Another requested and refused instruction would have told the jury that the defendant could be held liable if they found that he “was generally negligent in some respect, even though such negligence is not specifically set forth in the complaint.” Plaintiff cites, and we have found, no authority to support such an instruction.

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Plaintiff also argues that the court erred in failing to give her requested instructions on several of the individual specifications of negligence in the complaint.[2] However, the trial court read all 16 specifications of negligence to the jury and thereafter instructed the jury that plaintiff alleged the doctor was negligent “in the diagnosis, treatment, or referral of Steven Adams” and that a failure to use ordinary medical care, skill and diligence would constitute negligence. The court also instructed the jury that if the doctor was negligent in one of the allegations of negligence relating to diagnosis and in at least one of the allegations of negligence in regard to treatment and/or in failing to refer the patient to a specialist, then the doctor would be liable. Under these circumstances, we do not believe it was reversible error for the court to refuse to give additional instructions which merely elaborated upon the various specifications of negligence in plaintiff’s complaint.

Finally, plaintiff complains of the failure to give an instruction which would have told the jury that if they found for plaintiff on the issue of liability, then defendant would be liable for all damages resulting from any aggravation of a pre-existing illness or condition which was caused by his negligence. Since the jury found for the defendant on the issue of liability, any error in failing to give that instruction was harmless.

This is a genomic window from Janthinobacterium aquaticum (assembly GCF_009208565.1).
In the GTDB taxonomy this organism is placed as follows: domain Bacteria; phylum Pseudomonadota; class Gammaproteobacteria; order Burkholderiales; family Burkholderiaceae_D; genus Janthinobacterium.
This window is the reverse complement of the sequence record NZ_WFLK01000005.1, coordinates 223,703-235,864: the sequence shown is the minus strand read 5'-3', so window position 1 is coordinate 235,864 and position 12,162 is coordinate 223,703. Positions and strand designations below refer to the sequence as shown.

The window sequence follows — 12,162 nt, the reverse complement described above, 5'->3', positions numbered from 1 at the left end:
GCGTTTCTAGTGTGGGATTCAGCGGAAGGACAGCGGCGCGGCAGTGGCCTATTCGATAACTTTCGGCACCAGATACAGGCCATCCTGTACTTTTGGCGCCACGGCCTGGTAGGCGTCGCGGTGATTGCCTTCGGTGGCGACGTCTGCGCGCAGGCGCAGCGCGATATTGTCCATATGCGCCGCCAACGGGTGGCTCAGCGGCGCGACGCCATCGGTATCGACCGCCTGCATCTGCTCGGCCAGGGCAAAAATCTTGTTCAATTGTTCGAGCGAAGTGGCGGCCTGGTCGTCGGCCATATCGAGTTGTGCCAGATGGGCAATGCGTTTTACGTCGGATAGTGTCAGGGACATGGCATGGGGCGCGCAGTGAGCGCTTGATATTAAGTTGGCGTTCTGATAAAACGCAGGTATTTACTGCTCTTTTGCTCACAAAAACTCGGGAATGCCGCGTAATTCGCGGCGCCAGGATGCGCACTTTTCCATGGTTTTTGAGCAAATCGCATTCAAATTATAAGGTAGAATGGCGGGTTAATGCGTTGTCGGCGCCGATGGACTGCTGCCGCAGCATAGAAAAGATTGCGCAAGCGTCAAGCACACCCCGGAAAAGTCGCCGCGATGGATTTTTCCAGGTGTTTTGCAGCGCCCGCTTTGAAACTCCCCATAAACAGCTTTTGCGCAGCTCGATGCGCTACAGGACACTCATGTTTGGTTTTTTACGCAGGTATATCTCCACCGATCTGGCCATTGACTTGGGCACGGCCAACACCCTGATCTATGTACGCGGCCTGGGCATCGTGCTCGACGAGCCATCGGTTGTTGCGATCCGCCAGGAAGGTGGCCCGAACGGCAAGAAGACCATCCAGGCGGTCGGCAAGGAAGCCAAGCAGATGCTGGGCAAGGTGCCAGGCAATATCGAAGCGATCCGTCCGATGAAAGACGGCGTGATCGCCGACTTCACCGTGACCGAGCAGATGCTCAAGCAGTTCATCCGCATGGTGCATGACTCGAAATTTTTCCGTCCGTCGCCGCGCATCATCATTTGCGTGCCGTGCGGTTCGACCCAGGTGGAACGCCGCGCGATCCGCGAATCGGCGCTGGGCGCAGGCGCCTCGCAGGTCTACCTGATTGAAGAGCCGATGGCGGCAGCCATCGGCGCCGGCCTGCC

[1] Paragraph VII of plaintiff’s second amended complaint alleges:

“Dr. Spoelstra was negligent in the following particulars, to-wit:
“1. In failing to properly diagnose plaintiff’s condition, and failing to perform the basic prerequisites to proper diagnoses, and in particular:

“a) Failing to take an adequate history of plaintiff;

“b) Failing to give an adequate physical examination;

“c) Failing to give timely urinalysis;

“d) Failing to give timely blood count;

“e) Failing to make timely residual urine estimation;

“f) Failing to give timely excretion test;

“g) Failing to give timely blood chemistry tests;

“h) Failing to give adequate or timely x-rays;

“i) Failing to give excretory urographic examination;

“j) Failing to give a cystogram test;

“2. In failing to properly treat plaintiff’s condition by

“a) Failing to treat plaintiff’s uremia;

“b) Failing to treat plaintiff’s chronic pyelonephritis;

“c) Failing to treat plaintiff’s bi-lateral massive hydrouretery;

“d) Failing to treat plaintiff’s hydronephrosis;

“e) Failing to treat plaintiff’s distal outlet obstruction; and
“f) Failing to promptly employ competent specialist assistance.”

[2] The requested instructions related to failure to perform standard diagnostic tests, delay in testing, improper treating or referral, and failure to use x-rays.